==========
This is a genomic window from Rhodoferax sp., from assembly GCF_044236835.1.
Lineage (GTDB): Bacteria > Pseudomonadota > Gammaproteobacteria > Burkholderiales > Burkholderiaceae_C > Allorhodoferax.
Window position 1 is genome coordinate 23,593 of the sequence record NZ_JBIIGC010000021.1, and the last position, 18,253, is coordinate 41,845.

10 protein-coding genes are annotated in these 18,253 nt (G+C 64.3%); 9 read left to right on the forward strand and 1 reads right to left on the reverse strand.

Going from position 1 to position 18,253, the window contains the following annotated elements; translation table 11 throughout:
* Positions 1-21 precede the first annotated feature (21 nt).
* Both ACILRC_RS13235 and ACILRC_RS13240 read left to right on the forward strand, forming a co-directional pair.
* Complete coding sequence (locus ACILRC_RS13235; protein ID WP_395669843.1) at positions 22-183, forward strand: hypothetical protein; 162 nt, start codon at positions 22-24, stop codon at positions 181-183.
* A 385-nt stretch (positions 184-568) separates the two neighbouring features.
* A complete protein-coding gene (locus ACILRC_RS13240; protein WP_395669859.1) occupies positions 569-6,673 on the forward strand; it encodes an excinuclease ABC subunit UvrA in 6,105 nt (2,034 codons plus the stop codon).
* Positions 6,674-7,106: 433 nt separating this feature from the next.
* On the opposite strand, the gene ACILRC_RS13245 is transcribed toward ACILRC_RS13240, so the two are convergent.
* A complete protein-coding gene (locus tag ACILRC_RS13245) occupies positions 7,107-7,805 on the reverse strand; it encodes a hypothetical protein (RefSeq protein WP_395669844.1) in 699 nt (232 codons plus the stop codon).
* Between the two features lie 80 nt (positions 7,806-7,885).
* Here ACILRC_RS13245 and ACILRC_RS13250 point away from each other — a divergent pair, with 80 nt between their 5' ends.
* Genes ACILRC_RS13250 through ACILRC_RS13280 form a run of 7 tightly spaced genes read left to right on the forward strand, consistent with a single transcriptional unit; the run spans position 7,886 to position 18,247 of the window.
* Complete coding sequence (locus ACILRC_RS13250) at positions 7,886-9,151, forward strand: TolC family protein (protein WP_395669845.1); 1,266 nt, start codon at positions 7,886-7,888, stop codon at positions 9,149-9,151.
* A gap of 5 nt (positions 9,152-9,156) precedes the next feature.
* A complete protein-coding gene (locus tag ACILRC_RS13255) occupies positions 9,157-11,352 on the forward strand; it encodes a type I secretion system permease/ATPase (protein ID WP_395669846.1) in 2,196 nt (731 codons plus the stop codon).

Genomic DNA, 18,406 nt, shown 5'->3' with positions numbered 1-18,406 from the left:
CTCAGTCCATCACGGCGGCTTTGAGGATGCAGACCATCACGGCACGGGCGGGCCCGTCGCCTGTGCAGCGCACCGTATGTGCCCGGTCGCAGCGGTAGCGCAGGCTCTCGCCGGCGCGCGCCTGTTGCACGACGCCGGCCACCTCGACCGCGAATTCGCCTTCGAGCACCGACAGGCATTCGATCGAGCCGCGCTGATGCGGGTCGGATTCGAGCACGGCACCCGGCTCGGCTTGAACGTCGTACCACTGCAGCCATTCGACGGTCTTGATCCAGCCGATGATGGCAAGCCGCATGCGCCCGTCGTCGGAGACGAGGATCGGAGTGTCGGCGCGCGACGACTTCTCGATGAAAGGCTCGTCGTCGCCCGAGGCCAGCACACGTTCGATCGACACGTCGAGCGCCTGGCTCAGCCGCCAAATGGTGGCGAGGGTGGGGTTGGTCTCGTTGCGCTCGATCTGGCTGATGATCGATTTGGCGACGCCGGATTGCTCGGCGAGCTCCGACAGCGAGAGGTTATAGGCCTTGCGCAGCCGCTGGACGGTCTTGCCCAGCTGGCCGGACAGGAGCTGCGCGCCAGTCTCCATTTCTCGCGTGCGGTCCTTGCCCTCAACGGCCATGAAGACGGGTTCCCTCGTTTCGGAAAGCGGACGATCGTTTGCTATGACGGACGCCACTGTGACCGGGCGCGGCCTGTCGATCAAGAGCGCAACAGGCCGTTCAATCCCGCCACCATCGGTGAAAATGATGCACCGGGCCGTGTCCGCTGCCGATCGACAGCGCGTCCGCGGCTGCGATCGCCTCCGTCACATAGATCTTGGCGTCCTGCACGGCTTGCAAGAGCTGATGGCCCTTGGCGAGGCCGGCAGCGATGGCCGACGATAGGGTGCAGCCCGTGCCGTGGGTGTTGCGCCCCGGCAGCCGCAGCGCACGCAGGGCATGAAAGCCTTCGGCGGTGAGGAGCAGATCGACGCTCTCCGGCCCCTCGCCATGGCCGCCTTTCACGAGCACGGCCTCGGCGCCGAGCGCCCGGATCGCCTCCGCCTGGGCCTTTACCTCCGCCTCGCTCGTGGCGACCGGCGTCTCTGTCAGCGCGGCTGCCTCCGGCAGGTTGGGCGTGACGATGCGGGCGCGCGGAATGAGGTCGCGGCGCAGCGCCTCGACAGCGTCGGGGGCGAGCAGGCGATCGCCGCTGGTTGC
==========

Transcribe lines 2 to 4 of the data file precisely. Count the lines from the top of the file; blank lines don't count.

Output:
Lineage (GTDB): Bacteria > Pseudomonadota > Gammaproteobacteria > Burkholderiales > Burkholderiaceae_C > Allorhodoferax.
Window position 1 is genome coordinate 23,593 of the sequence record NZ_JBIIGC010000021.1, and the last position, 18,253, is coordinate 41,845.

10 protein-coding genes are annotated in these 18,253 nt (G+C 64.3%); 9 read left to right on the forward strand and 1 reads right to left on the reverse strand.